thank you so much for your reply it certainly gave me some understanding. I do see Greece or is that my decision was a good one because I feel like I’m a freak just married four months and got depressed in my marriage and left and so I think that people look at me as the predator. I did want to confirm with you on the issue of continuing therapy here where I am until I get well or do as he is asking in return to Virginia and start new therapy there? I tried to contact him after I read your reply to see if we can form a simple communication and who is completely taken back by how hostile his tone was throughout the whole communication he belittled my therapist and accuse my therapist of so many ugly things because she advised that I stay here and continue
here as in so far as my therapy goals. I think my husband was just so upset that he did not have the power and that the therapist is in the middle that he just became so enraged. . I truly know I made the right decision it’s just so hard to understand. How can I get out from under his power control?

January 15, 2018 - 4:31pm
EmpowHER Guest

Every day, I ask God to forgive me for not waiting for my true soul mate. I met my husband at the age of 27yr. and am now 38yr. with four years of marriage. I am a Registered Nurse and he is a security guard which asked me to loan him money when we dated, so he can go to school for nursing. Immediately after marriage he began to use hurtful words like “your now old and no one want you anymore” and do many hurtful things. He made me sit in the back seat in the car so that his friend can sit up front. Opened doors for everyone but me. I told him this was wrong he said, "fine he won't do it again" but he did. He also immediately dropped out of college and brought three cars for himself, a Mercedes, a Lexus, and a truck. I am Christian and have been told that one should remain married unless there is abuse or under certain conditions cheating. About two years ago he made me give up my seat in a public place for a girl in her twenties. She actually laughed at me for this and that may be the moment I began to be extremely disgusted and lose any love for him. I told him that I will not file for a divorce since I am Christian but that I wanted to live separate from him because I can no longer stand the site of him. He cried hard and swore he would change. He is now a lot better, but I told him that I have fallen out of love with him and now see him differently. He now does things like open doors for me and go to church with me. The one important thing I have not mentioned is that we have only been through foreplay all the years we known each other. He said he is too scared that he will hurt me with penetrating sex. My mom swears that I am messed up in the head by now and that he is probably cheating and gay. Every day, I have prayed that God separate us somehow or help me to actually want him. I know something is wrong with me, but I haven't brought myself to the point of looking for a counselor. I need help.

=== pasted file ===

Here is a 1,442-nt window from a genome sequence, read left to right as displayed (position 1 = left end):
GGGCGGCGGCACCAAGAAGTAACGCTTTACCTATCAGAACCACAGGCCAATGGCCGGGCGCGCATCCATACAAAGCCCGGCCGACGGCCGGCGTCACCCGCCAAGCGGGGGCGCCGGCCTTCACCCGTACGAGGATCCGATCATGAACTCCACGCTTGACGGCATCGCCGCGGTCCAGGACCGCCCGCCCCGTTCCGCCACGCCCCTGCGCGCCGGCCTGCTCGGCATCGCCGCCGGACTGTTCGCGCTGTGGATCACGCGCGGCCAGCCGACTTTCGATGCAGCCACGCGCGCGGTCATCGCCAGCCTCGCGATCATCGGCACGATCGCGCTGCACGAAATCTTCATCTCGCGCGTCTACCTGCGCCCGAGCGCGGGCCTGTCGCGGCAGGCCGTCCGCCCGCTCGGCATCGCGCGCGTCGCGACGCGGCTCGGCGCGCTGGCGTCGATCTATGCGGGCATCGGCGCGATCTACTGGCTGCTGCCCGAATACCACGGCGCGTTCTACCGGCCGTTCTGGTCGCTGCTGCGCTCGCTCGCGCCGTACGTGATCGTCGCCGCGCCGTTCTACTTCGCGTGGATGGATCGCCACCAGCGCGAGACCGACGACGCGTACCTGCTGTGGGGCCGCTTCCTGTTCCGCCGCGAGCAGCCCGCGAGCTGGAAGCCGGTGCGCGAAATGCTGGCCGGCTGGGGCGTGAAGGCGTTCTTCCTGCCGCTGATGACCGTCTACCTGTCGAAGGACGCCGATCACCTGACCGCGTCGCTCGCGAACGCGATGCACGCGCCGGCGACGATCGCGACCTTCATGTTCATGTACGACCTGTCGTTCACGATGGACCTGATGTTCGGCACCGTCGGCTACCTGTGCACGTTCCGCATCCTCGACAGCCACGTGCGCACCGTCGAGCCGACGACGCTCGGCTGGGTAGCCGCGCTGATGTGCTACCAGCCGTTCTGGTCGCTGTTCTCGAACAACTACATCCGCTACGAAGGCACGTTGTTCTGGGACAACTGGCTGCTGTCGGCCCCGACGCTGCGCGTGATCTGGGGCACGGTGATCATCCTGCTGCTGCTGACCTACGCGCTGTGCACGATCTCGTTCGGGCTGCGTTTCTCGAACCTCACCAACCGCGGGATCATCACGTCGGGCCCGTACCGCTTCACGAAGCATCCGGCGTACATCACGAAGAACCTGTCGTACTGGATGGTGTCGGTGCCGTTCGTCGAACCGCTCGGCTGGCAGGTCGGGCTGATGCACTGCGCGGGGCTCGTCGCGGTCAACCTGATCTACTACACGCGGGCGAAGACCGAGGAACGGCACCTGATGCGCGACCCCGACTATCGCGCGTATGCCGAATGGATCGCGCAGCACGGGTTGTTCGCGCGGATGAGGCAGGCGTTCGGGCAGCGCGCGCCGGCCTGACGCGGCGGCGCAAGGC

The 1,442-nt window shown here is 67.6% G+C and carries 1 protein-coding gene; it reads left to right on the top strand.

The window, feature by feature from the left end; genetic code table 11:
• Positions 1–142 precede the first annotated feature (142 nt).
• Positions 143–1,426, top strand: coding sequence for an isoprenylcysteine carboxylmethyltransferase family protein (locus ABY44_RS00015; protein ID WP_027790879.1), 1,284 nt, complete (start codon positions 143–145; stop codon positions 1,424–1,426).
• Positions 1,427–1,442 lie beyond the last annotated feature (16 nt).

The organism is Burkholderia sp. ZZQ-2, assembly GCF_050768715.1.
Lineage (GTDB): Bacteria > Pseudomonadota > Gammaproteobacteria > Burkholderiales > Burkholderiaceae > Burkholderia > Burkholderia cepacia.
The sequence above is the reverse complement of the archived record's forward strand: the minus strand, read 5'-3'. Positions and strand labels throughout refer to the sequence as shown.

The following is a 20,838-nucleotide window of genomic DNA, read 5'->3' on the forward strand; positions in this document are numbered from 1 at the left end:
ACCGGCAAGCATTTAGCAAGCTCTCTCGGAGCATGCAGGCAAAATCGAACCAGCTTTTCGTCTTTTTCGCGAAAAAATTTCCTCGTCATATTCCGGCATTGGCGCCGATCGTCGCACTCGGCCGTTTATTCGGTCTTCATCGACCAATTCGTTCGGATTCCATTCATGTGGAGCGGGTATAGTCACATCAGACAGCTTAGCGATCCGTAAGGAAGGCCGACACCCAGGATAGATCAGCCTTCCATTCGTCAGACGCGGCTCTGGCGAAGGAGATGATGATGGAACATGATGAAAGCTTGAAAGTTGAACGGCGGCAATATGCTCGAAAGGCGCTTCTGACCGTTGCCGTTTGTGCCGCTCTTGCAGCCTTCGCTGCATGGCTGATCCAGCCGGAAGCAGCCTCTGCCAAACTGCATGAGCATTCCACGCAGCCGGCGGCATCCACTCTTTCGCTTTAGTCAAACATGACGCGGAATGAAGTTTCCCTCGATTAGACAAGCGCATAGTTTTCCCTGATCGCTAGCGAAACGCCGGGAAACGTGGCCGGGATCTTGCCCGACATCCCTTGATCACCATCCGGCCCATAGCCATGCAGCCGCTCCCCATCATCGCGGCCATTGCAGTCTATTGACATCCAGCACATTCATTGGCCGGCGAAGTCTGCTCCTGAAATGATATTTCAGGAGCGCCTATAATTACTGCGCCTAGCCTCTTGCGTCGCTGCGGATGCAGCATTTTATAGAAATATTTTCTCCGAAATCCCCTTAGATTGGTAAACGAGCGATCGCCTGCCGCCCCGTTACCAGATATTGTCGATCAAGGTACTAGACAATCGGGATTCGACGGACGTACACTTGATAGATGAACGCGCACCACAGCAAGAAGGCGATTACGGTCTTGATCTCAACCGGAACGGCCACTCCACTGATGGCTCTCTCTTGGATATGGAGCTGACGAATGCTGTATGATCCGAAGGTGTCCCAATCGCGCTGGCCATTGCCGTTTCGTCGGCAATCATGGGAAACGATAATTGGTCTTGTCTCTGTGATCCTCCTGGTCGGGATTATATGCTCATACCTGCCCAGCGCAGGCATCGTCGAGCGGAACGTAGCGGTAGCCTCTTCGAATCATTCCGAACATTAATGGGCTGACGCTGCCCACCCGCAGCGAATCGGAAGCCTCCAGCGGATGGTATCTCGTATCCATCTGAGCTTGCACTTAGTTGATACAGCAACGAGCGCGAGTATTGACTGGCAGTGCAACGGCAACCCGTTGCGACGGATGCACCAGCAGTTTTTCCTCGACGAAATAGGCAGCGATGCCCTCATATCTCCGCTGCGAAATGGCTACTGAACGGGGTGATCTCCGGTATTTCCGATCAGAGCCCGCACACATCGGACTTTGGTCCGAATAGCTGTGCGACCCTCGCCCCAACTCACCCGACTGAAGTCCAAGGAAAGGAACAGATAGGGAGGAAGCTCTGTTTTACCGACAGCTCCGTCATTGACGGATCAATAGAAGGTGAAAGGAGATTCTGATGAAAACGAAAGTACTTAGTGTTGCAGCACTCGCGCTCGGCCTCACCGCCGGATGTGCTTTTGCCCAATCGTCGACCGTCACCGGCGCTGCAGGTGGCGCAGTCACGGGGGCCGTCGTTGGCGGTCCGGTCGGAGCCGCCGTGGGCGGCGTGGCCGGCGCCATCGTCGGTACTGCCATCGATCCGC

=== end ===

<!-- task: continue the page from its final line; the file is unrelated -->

December 13, 2017 - 12:18am
(reply to Anonymous)

God helps those who help themselves and I can't imagine anyone wanting you to stay in such a destructive relationship. You already know this so I'll put it out there - your relationship is lacking true intimacy between husband and wife. Something is missing and I think running to the nearest counselor is a good first step. His answer for not wanting to have sex with you doesn't make sense. Stand up and move forward, you can do it and he's only one man in a sea of billions. It'll be ok, there is nothing bad about you for having married him, just take your power back and get some help. Hugs.

December 27, 2017 - 3:55pm
Enter the characters shown in the image.
By submitting this form, you agree to EmpowHER's terms of service and privacy policy
Add a Comment

We value and respect our HERWriters' experiences, but everyone is different. Many of our writers are speaking from personal experience, and what's worked for them may not work for you. Their articles are not a substitute for medical advice, although we hope you can gain knowledge from their insight.